The departure of international combat troops in 2014 left Afghanistan with a struggling economy and a fragile security environment. Today, bad governance, corruption, and insurgent havens in Pakistan fuel a continuing conflict. The U.S. Institute of Peace works with the Afghan government and civil society organizations to address underlying causes of instability by strengthening the rule of law, countering violent extremism, expanding peace education, and promoting better governance and anti-corruption efforts. USIP also supports policy-relevant research on current causes of conflict in Afghanistan.

Learn more in USIP’s fact sheet on The Current Situation in Afghanistan.

Featured Publications

Afghan Peace Process Tests Women Activists

Afghan Peace Process Tests Women Activists

Tuesday, October 27, 2020

By: Belquis Ahmadi; Matthew Parkes

More than a month after Afghan peace talks formally began, the effort to end the war in Afghanistan is stalled, and no one faces higher stakes than Afghan women. The attempt at negotiations has snagged on preliminary issues, the Taliban have escalated their attacks, and all sides are watching the evolution of the U.S. military role in the country. Afghan women’s rights advocates say the moment, and the need for international support, is critical. U.S. officials have noted how U.S assistance can be vital in supporting women’s rights, a principle that can be advanced at a global donors’ conference next month.

Type: Analysis and Commentary

Gender; Peace Processes

Four Lessons for Security Sector Reform in Afghanistan

Four Lessons for Security Sector Reform in Afghanistan

Wednesday, October 21, 2020

By: Jason Criss Howk; Andrew Hyde; Annie Pforzheimer

As Afghan peace talks in Doha move forward, a vital component to the success of any peace deal will be how Afghanistan’s security sector can reform to sustain peace after more than 40 years of violence, and how the international community can best assist. This effort would benefit from recalling the lessons of another time when there was need for a comprehensive reconsideration of Afghanistan’s security sector: the two years immediately following the 2001 overthrow of the Taliban regime. Despite the many important changes, the Afghan National Defense and Security Forces (ANDSF) have undergone and a dramatically different context, key lessons from 2002-03 remain relevant to guide thinking ahead of and after a peace agreement.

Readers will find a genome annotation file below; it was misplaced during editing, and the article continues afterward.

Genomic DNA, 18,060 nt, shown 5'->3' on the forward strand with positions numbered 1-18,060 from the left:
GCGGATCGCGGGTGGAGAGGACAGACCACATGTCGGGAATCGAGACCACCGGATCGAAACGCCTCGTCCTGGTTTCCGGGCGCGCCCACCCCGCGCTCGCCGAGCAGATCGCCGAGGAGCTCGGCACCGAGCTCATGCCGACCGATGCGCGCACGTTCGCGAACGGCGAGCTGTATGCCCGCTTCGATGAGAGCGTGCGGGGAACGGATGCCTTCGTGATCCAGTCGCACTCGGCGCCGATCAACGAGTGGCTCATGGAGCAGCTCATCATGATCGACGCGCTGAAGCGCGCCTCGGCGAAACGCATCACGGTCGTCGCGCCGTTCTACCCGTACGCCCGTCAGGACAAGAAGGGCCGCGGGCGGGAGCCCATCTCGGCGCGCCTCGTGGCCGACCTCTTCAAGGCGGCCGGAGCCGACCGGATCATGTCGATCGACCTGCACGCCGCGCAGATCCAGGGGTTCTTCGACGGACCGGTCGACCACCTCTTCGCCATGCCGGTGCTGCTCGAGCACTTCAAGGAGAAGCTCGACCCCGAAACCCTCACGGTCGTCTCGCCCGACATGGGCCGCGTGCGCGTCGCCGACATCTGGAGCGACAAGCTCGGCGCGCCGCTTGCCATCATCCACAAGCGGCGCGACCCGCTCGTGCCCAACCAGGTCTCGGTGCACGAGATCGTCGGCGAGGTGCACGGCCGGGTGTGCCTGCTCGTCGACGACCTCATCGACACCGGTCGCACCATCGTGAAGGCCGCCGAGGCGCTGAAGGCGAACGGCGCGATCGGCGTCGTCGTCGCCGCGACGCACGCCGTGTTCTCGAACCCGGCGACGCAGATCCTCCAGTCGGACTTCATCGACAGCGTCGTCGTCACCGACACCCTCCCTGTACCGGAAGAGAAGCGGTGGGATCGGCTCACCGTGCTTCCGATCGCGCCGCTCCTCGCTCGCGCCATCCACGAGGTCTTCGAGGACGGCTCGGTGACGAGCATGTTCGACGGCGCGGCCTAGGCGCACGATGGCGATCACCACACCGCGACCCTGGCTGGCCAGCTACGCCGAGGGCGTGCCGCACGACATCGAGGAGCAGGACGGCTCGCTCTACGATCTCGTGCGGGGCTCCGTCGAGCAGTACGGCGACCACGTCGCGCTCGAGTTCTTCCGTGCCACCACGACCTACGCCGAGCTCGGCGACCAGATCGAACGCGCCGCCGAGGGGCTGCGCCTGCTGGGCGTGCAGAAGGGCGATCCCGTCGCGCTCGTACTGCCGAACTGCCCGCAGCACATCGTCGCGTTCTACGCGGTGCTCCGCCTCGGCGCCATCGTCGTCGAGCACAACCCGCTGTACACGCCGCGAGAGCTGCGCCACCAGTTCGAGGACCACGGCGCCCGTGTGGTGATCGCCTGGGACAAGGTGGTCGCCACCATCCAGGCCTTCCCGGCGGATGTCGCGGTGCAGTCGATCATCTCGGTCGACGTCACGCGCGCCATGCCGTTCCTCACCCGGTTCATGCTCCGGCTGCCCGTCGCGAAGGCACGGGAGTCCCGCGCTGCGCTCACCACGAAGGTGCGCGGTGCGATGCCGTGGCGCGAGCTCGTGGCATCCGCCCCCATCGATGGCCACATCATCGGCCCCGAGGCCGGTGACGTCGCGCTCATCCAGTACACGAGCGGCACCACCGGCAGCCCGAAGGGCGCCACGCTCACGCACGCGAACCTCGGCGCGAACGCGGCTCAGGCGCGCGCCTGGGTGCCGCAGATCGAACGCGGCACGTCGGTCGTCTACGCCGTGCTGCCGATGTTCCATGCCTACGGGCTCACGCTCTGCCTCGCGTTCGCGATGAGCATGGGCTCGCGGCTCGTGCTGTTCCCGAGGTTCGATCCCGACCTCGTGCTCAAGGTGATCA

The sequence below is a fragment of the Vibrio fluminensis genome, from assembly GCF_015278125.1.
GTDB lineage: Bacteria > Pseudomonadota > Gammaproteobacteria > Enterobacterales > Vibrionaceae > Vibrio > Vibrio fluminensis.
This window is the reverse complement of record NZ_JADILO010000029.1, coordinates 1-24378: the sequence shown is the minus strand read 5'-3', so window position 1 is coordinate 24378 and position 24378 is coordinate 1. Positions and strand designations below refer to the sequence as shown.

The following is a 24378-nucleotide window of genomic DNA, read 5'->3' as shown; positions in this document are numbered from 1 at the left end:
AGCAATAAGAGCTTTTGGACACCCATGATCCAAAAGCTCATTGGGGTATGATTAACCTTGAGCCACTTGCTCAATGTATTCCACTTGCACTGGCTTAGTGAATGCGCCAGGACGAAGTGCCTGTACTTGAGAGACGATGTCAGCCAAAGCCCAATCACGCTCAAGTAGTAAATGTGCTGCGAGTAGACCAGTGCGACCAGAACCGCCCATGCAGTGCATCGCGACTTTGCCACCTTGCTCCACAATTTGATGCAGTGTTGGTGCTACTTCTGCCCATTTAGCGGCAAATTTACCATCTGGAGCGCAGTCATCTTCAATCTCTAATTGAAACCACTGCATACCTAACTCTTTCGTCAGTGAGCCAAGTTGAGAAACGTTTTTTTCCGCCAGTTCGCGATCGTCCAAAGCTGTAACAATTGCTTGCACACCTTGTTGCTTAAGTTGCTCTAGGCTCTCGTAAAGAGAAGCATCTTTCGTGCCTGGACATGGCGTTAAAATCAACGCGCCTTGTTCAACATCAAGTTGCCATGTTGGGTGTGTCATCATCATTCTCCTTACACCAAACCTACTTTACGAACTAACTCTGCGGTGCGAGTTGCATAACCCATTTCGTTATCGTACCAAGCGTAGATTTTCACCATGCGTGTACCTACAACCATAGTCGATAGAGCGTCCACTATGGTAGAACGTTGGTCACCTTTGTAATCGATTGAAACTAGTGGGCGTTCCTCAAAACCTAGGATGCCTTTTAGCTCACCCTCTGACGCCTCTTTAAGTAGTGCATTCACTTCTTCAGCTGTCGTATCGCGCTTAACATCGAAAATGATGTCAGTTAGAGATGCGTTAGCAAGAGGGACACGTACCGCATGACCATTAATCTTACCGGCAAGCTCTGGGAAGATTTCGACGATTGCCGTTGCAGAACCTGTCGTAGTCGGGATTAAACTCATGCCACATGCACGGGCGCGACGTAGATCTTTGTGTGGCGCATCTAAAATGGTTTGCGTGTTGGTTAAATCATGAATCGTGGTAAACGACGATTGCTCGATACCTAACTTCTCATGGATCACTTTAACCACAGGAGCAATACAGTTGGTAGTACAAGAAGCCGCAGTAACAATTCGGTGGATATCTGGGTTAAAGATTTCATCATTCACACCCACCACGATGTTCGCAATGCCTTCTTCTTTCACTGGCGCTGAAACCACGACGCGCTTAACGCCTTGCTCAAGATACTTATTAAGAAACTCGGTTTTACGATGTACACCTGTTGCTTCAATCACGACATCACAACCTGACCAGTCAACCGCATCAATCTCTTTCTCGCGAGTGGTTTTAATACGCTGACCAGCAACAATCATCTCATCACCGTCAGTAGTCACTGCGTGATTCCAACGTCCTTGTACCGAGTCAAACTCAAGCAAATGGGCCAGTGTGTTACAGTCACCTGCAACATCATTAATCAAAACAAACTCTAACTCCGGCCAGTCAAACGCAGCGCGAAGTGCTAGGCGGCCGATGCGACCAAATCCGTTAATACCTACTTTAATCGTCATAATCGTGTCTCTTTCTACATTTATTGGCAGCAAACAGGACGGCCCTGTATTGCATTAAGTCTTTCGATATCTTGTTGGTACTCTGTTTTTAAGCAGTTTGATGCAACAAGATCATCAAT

Type: Analysis and Commentary

Justice, Security & Rule of Law

Afghanistan Donor Conference 2020: Pitfalls and Possibilities

Afghanistan Donor Conference 2020: Pitfalls and Possibilities

Wednesday, October 7, 2020

By: William Byrd

When Afghan officials and international donors meet next month to consider future aid commitments to Afghanistan, they will face a changed situation from their last gathering four years ago. Then, the focus was on tying financial assistance to government reform in the midst of ongoing war with the Taliban; peace was barely on the agenda. Now, peace talks between the Taliban and the government have begun, and a new Afghan administration is still taking shape with an agreement that resolved the disputed 2019 presidential election. Meanwhile, fighting and casualties remain at unsustainable levels and the country is reckoning with the COVID-19 pandemic and its consequences.

Type: Analysis and Commentary

Economics & Environment; Democracy & Governance

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Current Projects

Afghanistan Study Group

Afghanistan Study Group

The congressionally mandated Afghanistan Peace Process Study Group (ASG) has been charged with identifying policy recommendations that “consider the implications of a peace settlement, or the failure to reach a settlement, on U.S. policy, resources, and commitments in Afghanistan.” The ASG will submit a document containing forward-looking recommendations to Congress, the administration, and the public in early 2021.

Global Policy; Peace Processes; Violent Extremism

Youth Advisory Council

Youth Advisory Council

Built upon the belief that youth bring significant and unique insight to peacebuilding, the U.S. Institute of Peace’s Youth Advisory Council (YAC) provides a mechanism through which USIP experts can benefit from youth perspectives and expertise. The YAC enables USIP staff to engage youth as partners, experts, and practioners while elevating youth voices and experience to the international level. The YAC contributes to USIP’s vision for an inclusive approach to peacebuilding. The Youth Advisory Council meets regularly to bring together youth thought leaders and peacebuilding experts committed to the Institute’s mission and activities.

Conflict Analysis & Prevention; Peace Processes; Youth

Peace Education in Afghanistan

Peace Education in Afghanistan

Afghanistan’s next generation of leaders have an opportunity to break out of the cycles of violence that have caused civil wars, insurgencies, and widespread human rights abuses and domestic violence over the past decades.  To do this, government officials and community leaders need to have practical skills to identify sources of conflict and know how to de-escalate tensions and negotiate peaceful solutions.

Youth; Democracy & Governance; Gender; Violent Extremism

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